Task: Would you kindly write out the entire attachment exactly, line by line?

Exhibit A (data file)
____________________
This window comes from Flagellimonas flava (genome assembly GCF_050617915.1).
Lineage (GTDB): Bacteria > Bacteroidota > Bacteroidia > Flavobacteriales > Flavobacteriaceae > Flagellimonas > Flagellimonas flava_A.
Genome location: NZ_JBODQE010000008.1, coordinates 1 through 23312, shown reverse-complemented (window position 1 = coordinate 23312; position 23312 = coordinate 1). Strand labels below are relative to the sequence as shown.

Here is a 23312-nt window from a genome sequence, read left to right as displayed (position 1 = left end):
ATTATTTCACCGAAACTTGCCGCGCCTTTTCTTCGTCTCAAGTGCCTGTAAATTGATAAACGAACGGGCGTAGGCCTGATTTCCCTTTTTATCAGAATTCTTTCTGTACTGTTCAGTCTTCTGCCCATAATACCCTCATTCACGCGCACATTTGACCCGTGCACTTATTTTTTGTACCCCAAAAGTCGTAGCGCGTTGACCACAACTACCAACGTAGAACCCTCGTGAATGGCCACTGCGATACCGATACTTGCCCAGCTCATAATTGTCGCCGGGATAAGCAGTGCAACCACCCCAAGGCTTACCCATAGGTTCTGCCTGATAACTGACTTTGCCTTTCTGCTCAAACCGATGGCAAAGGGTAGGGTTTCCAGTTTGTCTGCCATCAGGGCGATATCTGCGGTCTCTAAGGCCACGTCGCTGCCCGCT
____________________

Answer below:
This window comes from Flagellimonas flava (genome assembly GCF_050617915.1).
Lineage (GTDB): Bacteria > Bacteroidota > Bacteroidia > Flavobacteriales > Flavobacteriaceae > Flagellimonas > Flagellimonas flava_A.
Genome location: NZ_JBODQE010000008.1, coordinates 1 through 23312, shown reverse-complemented (window position 1 = coordinate 23312; position 23312 = coordinate 1). Strand labels below are relative to the sequence as shown.

Here is a 23312-nt window from a genome sequence, read left to right as displayed (position 1 = left end):
ATTATTTCACCGAAACTTGCCGCGCCTTTTCTTCGTCTCAAGTGCCTGTAAATTGATAAACGAACGGGCGTAGGCCTGATTTCCCTTTTTATCAGAATTCTTTCTGTACTGTTCAGTCTTCTGCCCATAATACCCTCATTCACGCGCACATTTGACCCGTGCACTTATTTTTTGTACCCCAAAAGTCGTAGCGCGTTGACCACAACTACCAACGTAGAACCCTCGTGAATGGCCACTGCGATACCGATACTTGCCCAGCTCATAATTGTCGCCGGGATAAGCAGTGCAACCACCCCAAGGCTTACCCATAGGTTCTGCCTGATAACTGACTTTGCCTTTCTGCTCAAACCGATGGCAAAGGGTAGGGTTTCCAGTTTGTCTGCCATCAGGGCGATATCTGCGGTCTCTAAGGCCACGTCGCTGCCCGCT